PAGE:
Are Employees Entitled to Paid Time Off to Vote? (22 States Say Yes)
Are Employees Entitled to Paid Time Off to Vote? (22 States Say Yes)

Are Employees Entitled to Paid Time Off to Vote? (22 States Say Yes)

“Voting is a civic duty”

The United States was built on the principle of self-governance or autonomy, and the primary method most people use to exercise that right is by casting a vote for the people or the laws that most closely represent their personal values.

While this right is a very important one, today there’s no federal law that requires employers to provide time off from work for voters. Further, Election Day isn’t considered a holiday the way it is in many other countries. On a positive note, though, many states require businesses to provide paid or unpaid time off so their employees can vote.

Which states require employers to offer time off to vote?

Providing paid time off (PTO) to vote is required in 22 states; unpaid time off is required in seven more.

How much time off do they get?

Most states that require paid time off allow the employee to take two to three hours to vote, which is typically a reasonable amount of time for tackling long lines. Some states’ laws say that an employee can take time off for “as long as it reasonably takes to vote.” Additionally, other states require proof of voting in order for an employee to receive time off with pay.

state mandates employee paid time off to vote

The states that mandate PAID time off to vote are:

  • Alaska
  • Arizona
  • California
  • Colorado
  • Hawaii
  • Iowa
  • Kansas
  • Maryland
  • Minnesota
  • Missouri
  • Nebraska
  • Nevada
  • New Mexico
  • New York
  • Ohio
  • Oklahoma
  • South Dakota
  • Tennessee
  • Texas
  • Utah
  • West Virginia
  • Wyoming

(The state of Mississippi mandates time off for employees to vote but it doesn’t specify if it’s paid or unpaid time.)

The states that mandate UNPAID time off to vote are:

  • Alabama
  • Arkansas
  • Georgia
  • Illinois
  • Kentucky
  • Massachusetts
  • Wisconsin

Oregon and Washington don’t mandate paid or unpaid time off for voting; however, those are the only two states that allow their citizens to cast their ballots by mail so an employee shouldn’t have the need to take time off.

Establishing a Voting Policy

Several large companies (Etsy, Lyft and Pinterest to name a handful) offer Election Day as a paid, business-wide holiday, independent of state laws. If that’s not something in the cards for a company, though, the employer may specify the hours an employee can be away from work in order to cast their vote. By providing sufficient time for employees to vote, a business can help ensure that their civic duties are met.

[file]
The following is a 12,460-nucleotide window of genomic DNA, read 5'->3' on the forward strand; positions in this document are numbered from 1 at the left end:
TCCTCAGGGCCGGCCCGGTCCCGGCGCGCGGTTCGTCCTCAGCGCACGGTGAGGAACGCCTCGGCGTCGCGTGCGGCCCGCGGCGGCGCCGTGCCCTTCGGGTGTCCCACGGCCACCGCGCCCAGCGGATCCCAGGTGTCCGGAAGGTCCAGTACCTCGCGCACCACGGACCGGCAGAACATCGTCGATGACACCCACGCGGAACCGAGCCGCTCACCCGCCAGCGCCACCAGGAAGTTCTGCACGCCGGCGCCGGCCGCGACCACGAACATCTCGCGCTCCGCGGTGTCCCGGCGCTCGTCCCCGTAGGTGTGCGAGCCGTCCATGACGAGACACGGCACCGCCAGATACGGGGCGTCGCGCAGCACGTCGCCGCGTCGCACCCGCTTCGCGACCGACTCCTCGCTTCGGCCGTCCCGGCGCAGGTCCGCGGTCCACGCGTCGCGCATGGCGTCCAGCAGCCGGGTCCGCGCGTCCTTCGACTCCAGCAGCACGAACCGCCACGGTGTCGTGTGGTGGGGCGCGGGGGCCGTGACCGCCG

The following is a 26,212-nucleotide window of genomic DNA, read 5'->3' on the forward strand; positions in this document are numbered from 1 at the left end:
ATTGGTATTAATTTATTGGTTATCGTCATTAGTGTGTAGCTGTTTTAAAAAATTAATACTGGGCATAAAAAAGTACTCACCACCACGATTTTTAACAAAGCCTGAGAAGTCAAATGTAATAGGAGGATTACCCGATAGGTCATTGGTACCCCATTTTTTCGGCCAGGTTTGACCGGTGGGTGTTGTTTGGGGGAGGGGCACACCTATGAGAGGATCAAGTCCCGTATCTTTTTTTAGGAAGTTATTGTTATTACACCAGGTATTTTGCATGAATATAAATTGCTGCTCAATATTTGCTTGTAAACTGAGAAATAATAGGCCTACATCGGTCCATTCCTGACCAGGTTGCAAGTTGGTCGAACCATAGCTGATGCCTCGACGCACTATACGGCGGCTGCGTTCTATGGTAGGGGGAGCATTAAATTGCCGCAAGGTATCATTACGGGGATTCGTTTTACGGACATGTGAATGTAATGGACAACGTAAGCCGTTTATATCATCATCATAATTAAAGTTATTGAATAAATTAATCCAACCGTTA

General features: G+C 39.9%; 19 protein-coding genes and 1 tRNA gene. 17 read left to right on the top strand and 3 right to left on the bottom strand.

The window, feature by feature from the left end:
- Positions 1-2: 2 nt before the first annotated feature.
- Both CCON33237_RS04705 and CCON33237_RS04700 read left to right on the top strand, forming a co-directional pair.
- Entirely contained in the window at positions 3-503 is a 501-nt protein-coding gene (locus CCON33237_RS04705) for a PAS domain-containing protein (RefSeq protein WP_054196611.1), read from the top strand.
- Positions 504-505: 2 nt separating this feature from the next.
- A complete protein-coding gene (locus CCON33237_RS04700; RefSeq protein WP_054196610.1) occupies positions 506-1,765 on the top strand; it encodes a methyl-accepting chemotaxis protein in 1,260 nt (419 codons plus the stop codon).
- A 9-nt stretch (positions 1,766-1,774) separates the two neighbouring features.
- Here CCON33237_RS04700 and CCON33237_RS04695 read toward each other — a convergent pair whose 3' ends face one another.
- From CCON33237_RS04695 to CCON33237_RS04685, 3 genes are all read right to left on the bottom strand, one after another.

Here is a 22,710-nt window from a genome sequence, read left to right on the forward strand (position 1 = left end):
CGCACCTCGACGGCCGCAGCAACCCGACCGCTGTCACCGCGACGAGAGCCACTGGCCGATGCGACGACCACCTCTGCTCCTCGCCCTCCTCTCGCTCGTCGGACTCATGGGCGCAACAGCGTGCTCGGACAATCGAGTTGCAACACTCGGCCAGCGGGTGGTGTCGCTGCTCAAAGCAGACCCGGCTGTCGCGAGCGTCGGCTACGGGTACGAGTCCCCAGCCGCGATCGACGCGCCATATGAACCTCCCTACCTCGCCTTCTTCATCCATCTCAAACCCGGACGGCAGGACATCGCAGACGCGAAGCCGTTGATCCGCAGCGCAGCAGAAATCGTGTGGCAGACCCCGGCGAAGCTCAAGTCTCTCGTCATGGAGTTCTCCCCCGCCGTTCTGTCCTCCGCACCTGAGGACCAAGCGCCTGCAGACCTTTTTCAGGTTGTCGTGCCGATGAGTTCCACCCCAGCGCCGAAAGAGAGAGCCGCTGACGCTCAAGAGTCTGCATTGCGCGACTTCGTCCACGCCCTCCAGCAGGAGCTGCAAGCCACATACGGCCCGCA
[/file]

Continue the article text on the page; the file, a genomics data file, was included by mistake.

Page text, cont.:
Need help creating a PTO policy?

Check out our sample PTO policy for small and medium sized businesses. If your hands or full, Paycor can help. Our HR technology and expertise can guide you through the complexities of compliance and mitigate risk. Learn how.


Paycor guided hr software tour

More to Discover

What are Supplemental Unemployment Benefits?

What are Supplemental Unemployment Benefits?

Reductions in force are unavoidable in economic downturns, but are traditional severance packages the way to go? They can be a big hit to your company’s cash flow and are subject to payroll taxes. The tax-friendlier option, Supplement Unemployment Benefits plans (SUBS), can spread out costs and deliver the same value for the employee, too. How Do Supplemental Unemployment Benefits Plans Work? SUBs got popular in the ‘50s as a way to help workers in industries with cyclical employment patterns get a more steady income. SUBs were often fought for in collective bargaining agreements. They’re growing in popularity again across industries. Under a SUB plan, in the event of a Reduction in Force (RIF) or temporary unemployment due to training,...

Take Our HR Benchmarking Quizzes

Take Our HR Benchmarking Quizzes

Paycor's research shows that 75% of high-functioning HR teams spend their time on mastering key pillars of HR excellence. Want to know how your team stacks up against others? Take our benchmarking quizzes to find out and get customized action plans based on your results. Recruiting Benchmark Quiz Benefits Benchmark Quiz Labor Costs Benchmark Quiz People Management Benchmark Quiz Compliance Benchmark Quiz

Remote Work Policy - Information Security Template

Remote Work Policy - Information Security Template

To make remote work successful, HR needs to think through risk mitigation policies, especially if it’s new to your organization. One of the biggest issues to consider is information security. It’s important that your remote workers know what to do in case of a security breach or data loss. Download Remote Work Information Security Policy Template Why Information Security is Important for a Virtual Workforce Protecting your company’s data (and the data of your clients) is hard enough when everyone’s working in the same office. It gets more difficult in a distributed, virtual environment. When an employee is offered the opportunity to work remotely, you may want them to sign an initial work from home agreement covering the general...

COVID-19 ADA Requirements

COVID-19 ADA Requirements

UPDATE JUNE 22: Updated EEOC guidance states that “requiring antibody testing before allowing employees to re-enter the workplace is not allowed under the ADA”. What is the ADA? The Americans with Disabilities Act (ADA) is a federal law that provides protection to disabled workers. The ADA prohibits employers from discriminating against employees on the basis of a physical or mental disability. This legislation applies to any business with at least 15 employees and prohibits discrimination against those with disabilities in all aspects of employment. How does the Coronavirus pandemic impact ADA compliance? Short answer, we don’t know yet. The Americans with Disabilities Act (ADA): The Basics The ADA broadly prohibits discrimination in...